Intelligence could be defined as a mental model of the workings of our surroundings, and a capacity for learning. This allows us to discover laws about our environment and to visualize, and then build, tools to alter our environment. A few animals have considerable capacity for learning, like elephants, whose brains grow almost as much as ours during our lifetimes. But most animals have developed sophisticated hardcoded intelligence (instinct) instead of the advanced software and plastic (malleable) brains that we developed. For instance, ants and bees have evolved an amazing sort of collective intelligence where each ant or bee is more like a neuron in one of our brains.
Humans' defining attribute is that we are intelligence specialists. Some animals are speed specialists, or camouflage specialists, or reproduction specialists. Some animals live so short a time that the ability to learn anything would be pointless. We just happen to be the result of another experiment by nature to fill another niche, and we sacrificed a lot to develop intelligence, if you compare our physical abilities with animals; the only other thing I think we have going for us is manual dexterity, so we can make tools, and besides that we pretty much suck in comparison to most animals.
So your question needs to be rephrased. Rather than asking "Why did we develop intelligence?", you should ask, "How is intelligence useful?" Like many specific biological features, such as the eye, our intelligence was something that was useful when it was much more primitive, and as various animals slowly evolved and branched off in different directions, our ancestors were the ones who got the larger brains. Evolution has so far seen a benefit every step along the way the further it pushes our brain, so it keeps doing it and we keep getting smarter, despite the occasionally awful side effects (neurosis, autism, etc.).
Your second question is a classic objection by JWs that I used to buy into, but it really doesn't hold up. Color vision had some uses to us or it would have never developed. Telling the purple poisonous berries from the tasty red ones, for instance. Many animals can see much better than us, but they're much stupider than we are; are they enjoying seeing infrared, light polarization, or the tiniest detail or movement in the landscape? Of course not, they're using that vision to hunt and avoid predators. Our vision is fairly weak compared to some species, but it's useful to us.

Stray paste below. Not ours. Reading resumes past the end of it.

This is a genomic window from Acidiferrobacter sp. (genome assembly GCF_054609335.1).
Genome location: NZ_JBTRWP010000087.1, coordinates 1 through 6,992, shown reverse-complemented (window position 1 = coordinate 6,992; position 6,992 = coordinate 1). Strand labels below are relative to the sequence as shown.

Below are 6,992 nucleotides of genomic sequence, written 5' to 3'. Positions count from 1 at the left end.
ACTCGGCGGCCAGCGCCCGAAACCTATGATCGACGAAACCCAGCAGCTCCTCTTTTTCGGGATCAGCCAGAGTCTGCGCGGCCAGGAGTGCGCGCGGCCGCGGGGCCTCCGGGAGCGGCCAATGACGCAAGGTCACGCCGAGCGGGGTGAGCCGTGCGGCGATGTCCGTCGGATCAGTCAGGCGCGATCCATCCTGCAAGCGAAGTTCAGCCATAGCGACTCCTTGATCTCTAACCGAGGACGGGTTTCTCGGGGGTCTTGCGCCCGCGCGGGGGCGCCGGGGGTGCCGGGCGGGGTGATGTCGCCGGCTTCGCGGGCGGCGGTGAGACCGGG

Music and the arts serve at least a couple purposes. One is attracting a mate; if singing well works for the birds, why not for humans? To put it more crudely, everyone knows rock stars and actors get lots of action even when they're homely. A second purpose is to alleviate our suffering.
You see, the more consciously intelligent we've become, the more self-aware we've become. Self-awareness has benefits, but the big drawback is that we are more aware of our own suffering and of those around us. It would be easy to get depressed, so our brains have developed counter-measures. Various activities release pleasure chemicals like endorphins and dopamine. Some of these activities may be incidental or accidental and just stuck around; for instance, why is music pleasant to our ears? Maybe just because; but since we can easily produce sounds that we find enjoyable, this adaptation stuck around. The most primitive tribes seem to have music, so clearly this was something that even a hardscrabble life, living off the land, allowed for, as it requires minimal energy to sing or beat a drum, and is a good way to kill time.
Other activities release these chemicals for specific beneficial reasons. Exercising releases endorphins. Positive outcomes, such as building something or discovering how to get some food, release dopamine. These pleasure drug pathways may have evolved by chance, by random variation, but they stuck around because they motivated our ancestors to be active mentally and physically, to explore, build and experiment. This is one specific example of part of what we call "intelligence", just to show you how it all serves a utilitarian purpose. Nature doesn't love us, but if it didn't throw us a bone once in a while (music, good food, sex), we would have all thrown ourselves off a cliff a long time ago.